CHURCH officials at St Mary’s Cathedral are set to conduct a security review of the historic building after a thief made off with a painting from its altar.
The culprit snatched the artwork from the centre of the altar at the New Town cathedral in a theft branded a “violation” for worshippers.
Reverend Canon John McLuckie, its vice provost, said that security arrangements for other artefacts would now be assessed to ensure they were kept safe.
But he confirmed that the cathedral would not be changing its “open door” policy in the wake of the incident.
The painting, depicting the Holy Trinity and created by Peebles-based artist Michael Jessing, was stolen between April 25 and 26.
Police have appealed for information on the where-abouts of the painting, which was donated to the cathedral by the artist in 2006 and measures roughly 40cm by 30cm.
Rev Canon McLuckie said: “It’s a traditional icon style and was based on the famous Rublev Trinity icon from Russia. One of the vergers spotted that it was missing. It was in such a prominent place that we were surprised that this has happened.
“I’m not sure how it was secured but, because of its location, I think it was overlooked. Anyone stealing it would have to go right up through the altar rails so we believed it would be unlikely to be stolen. There’s nearly always someone around, so a thief would probably be spotted.
“The altar gates are normally shut but they are not locked. The altar’s prominence was believed to be its security.”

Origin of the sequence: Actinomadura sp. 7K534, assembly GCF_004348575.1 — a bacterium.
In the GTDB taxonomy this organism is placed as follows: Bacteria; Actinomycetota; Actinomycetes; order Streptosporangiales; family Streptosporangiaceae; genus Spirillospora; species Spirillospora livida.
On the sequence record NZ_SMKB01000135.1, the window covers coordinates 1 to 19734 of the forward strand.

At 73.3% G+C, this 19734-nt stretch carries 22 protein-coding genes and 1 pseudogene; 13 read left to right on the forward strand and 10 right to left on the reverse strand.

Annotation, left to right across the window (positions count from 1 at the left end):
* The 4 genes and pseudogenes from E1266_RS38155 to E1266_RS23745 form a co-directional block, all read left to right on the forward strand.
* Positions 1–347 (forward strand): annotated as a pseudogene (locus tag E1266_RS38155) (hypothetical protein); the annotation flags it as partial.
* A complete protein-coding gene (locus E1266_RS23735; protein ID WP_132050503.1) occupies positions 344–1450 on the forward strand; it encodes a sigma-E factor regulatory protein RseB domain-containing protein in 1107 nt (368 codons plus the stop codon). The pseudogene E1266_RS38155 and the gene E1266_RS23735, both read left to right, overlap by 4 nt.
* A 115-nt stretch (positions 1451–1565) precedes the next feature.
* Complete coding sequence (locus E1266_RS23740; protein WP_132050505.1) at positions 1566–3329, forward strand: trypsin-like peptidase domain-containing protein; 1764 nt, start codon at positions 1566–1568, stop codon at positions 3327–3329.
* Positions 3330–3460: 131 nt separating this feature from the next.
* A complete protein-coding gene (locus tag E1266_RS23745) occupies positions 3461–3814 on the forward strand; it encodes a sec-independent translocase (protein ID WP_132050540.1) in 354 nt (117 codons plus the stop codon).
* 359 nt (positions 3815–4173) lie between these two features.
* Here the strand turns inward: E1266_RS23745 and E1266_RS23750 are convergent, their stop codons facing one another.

Renowned as Scotland’s largest cathedral, St Mary’s was consecrated in 1879 and has been open daily for public and private prayer ever since.
The cathedral was targeted by metal thieves three times between October 2010 and February 2011, leaving a repair bill of around £28,000.
Rev Canon McLuckie said: “Fortunately, we’ve not had many thefts from inside the church over the years.
“This won’t stop us from keeping our doors open. It’s such an important part of the cathedral that it’s accessible. We will have a meeting to discuss security.
“We’re very keen to get the painting back. It was on the altar so it was obviously very central to the cathedral. It was a focal point in the interior.
“There is a sense of violation that it’s been taken.”
Pc Kris Harvey, from Police Scotland, said: “While the estimated cash value of the painting is relatively low, it has a significant spiritual value to those who worship at the cathedral, and we are appealing for any information that can lead to its return.
“Anyone who was in the vicinity of St Mary’s Cathedral between April 25 and 26, who noticed anyone acting suspiciously, should contact police.”
Anyone with information can contact Police Scotland on 101.